DT: The Lions traded their most talented defensive player, tackle Shaun Rogers, because he didn't get with the program. That leaves a huge hole -- literally and figuratively -- in the line. The Lions love Cory Redding, despite his drastic drop-off in production last year. Shaun Cody plays the run well, but he hasn't shown he can get upfield penetration against the pass. Langston Moore is solid, but a role player. Notre Dame's Trevor Laws would fit.

CB: This was the Lions' greatest need entering the offseason. The Lions have addressed it since, releasing Fernando Bryant; re-signing Travis Fisher, Keith Smith and Stanley Wilson; and adding Leigh Bodden and Brian Kelly. But it would be nice to find a corner in the later rounds to develop.


The top team needs entering the NFL Draft:
TEAM NEEDS -- Cornerback, tight end, quarterback, offensive tackle.

CB: The position is not a high priority for the Packers, but it's incumbent on them to address depth concerns and cover their bases for the future because Pro Bowlers Al Harris, 33, and Charles Woodson, 31, are entering the twilight of their careers. The draft class is deep in the early rounds, but settling for Virginia Tech's Brandon Flowers or Arizona's Antoine Cason when their first-round turn comes at No. 30 would make sense.

TE: The salary-initiated cut of former standout Bubba Franks in February leaves a huge void in one respect. Green Bay has a capable downfield receiver at the position in Donald Lee, but what it needs is someone who can pick up where Franks left off with precise blocking to give the inconsistent running game a fighting chance. Notre Dame's John Carlson fits the bill and is no slouch as a pass catcher, either.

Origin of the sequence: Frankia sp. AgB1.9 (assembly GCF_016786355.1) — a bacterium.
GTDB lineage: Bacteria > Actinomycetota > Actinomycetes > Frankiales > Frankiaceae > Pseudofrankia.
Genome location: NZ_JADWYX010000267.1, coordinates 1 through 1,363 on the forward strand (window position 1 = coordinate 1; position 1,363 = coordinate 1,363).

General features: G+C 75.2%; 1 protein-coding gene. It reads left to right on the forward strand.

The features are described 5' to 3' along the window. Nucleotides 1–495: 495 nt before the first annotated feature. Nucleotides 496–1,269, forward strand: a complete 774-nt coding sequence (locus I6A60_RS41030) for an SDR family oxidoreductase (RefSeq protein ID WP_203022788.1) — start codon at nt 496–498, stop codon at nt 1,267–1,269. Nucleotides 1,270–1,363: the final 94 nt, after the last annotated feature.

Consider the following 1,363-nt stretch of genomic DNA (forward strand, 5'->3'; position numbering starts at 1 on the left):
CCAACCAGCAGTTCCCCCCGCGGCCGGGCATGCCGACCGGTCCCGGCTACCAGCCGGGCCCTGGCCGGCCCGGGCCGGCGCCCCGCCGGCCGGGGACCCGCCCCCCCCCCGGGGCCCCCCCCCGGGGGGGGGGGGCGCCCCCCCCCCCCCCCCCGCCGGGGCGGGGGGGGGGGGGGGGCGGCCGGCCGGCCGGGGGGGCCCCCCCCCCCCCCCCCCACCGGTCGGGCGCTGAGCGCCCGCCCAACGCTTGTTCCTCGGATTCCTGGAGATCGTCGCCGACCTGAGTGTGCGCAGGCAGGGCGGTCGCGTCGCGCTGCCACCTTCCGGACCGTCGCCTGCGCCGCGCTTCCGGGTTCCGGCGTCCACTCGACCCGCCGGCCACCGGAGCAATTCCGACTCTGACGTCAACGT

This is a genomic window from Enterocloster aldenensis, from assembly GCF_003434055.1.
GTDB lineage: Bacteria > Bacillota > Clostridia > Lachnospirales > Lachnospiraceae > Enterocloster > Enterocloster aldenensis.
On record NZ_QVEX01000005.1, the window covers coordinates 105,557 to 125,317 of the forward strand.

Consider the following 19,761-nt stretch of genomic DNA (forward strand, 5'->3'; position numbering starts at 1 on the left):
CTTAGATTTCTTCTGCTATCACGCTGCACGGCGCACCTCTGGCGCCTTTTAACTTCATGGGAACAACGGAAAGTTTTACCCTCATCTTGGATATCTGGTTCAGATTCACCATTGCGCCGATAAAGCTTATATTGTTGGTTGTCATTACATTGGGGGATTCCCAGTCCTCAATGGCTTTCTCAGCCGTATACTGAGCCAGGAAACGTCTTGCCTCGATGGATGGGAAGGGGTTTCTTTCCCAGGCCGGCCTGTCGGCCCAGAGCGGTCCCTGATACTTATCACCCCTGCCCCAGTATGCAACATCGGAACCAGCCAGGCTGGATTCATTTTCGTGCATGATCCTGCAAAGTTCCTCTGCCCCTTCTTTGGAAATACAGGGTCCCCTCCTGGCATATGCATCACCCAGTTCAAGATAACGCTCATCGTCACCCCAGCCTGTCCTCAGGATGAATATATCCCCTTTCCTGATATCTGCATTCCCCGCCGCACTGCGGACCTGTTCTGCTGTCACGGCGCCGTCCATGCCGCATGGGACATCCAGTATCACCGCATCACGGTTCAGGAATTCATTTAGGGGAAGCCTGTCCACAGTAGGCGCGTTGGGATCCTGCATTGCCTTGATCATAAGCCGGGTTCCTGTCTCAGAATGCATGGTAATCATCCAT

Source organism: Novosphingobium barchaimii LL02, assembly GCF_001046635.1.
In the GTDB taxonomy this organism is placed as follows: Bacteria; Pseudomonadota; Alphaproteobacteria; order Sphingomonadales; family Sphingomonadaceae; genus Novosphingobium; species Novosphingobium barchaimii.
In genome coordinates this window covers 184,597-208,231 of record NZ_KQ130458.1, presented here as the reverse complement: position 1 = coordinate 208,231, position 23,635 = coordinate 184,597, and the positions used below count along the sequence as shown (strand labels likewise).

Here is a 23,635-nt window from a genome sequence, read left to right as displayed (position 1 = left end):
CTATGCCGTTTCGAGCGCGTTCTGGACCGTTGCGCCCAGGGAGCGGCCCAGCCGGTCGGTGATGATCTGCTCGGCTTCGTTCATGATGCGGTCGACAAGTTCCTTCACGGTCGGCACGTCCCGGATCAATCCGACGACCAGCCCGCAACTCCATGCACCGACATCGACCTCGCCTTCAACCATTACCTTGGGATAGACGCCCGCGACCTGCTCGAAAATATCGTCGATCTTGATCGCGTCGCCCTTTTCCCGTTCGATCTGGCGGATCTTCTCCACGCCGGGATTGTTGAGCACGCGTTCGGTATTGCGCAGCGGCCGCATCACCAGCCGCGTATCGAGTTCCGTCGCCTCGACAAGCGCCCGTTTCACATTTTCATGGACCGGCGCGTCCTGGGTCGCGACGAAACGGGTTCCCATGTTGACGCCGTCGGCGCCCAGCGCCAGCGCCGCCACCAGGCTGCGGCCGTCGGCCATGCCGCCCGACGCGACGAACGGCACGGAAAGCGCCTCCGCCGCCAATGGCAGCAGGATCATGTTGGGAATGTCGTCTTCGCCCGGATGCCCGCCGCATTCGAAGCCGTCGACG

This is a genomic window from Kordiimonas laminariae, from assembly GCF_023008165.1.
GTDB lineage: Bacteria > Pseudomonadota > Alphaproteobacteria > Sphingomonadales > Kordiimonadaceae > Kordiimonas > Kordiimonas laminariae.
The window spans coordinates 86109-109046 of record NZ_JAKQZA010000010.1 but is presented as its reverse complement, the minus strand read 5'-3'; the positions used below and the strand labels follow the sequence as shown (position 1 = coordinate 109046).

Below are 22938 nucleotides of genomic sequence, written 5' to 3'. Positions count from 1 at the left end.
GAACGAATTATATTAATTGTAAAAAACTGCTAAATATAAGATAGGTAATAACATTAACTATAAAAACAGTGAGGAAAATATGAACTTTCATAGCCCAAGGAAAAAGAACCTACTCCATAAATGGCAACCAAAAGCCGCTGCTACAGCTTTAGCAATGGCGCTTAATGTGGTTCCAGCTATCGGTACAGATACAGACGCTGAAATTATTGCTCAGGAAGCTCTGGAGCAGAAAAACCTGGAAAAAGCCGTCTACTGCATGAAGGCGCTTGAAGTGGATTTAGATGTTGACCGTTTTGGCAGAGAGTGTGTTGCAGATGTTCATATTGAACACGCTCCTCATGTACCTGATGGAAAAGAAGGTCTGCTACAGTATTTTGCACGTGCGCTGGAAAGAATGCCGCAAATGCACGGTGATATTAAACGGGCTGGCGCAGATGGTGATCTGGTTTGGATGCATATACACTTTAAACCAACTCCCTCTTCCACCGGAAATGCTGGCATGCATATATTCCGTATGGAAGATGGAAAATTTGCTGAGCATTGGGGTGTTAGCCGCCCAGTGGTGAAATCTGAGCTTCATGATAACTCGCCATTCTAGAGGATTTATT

QB: If indeed Brett Favre is staying retired, GM Ted Thompson appears ready to use the draft to get a backup in place for Aaron Rodgers. The all-around upside of Delaware's Joe Flacco is compelling to broker the team's two picks late in the second round into getting higher in the round to take him. However, a serviceable prospect can be had in later rounds.

OT: Like the situation with their starting cornerbacks, the Packers have to start thinking about taking out a couple insurance policies for mainstay bookends Chad Clifton, 31, on the left side and Mark Tauscher, 30, on the right side. Both players have been injury prone the last few years. Prospects galore will be waiting to get snatched up in the second and third rounds.


The top team needs entering the NFL Draft:
TEAM NEEDS: Defensive end, offensive line, quarterback, safety, defensive tackle.

DE: There is no doubt this is the Vikings' top area of need. Starting left end Kenechi Udeze has been diagnosed with a form of leukemia and won't play in 2008 and right end Erasmus James has battled knee injuries for two seasons and his health is a question mark. Right now the starters would be 2007 fourth-round pick Brian Robison at left end and 2006 fourth-rounder Ray Edwards on the right side. But there isn't much depth behind them. Finding a consistent pass-rush threat also would help a pass defense that finished last in the NFL in 2007.

OL: The Vikings appear set with their starting five, but the future is far from certain. Left tackle Bryant McKinnie's offseason legal troubles could result in an NFL suspension and coach Brad Childress didn't exactly give McKinnie a ringing endorsement when asked about the veteran's future with the team. Meanwhile, veteran center Matt Birk is entering the final season of his contract and the Vikings don't appear all that eager to give him a new deal. There also is the issue of Ryan Cook's development at right tackle. Cook played center in college at New Mexico and could return to that spot if Birk departs. Odds are good that if the Vikings add an offensive lineman it will be a tackle.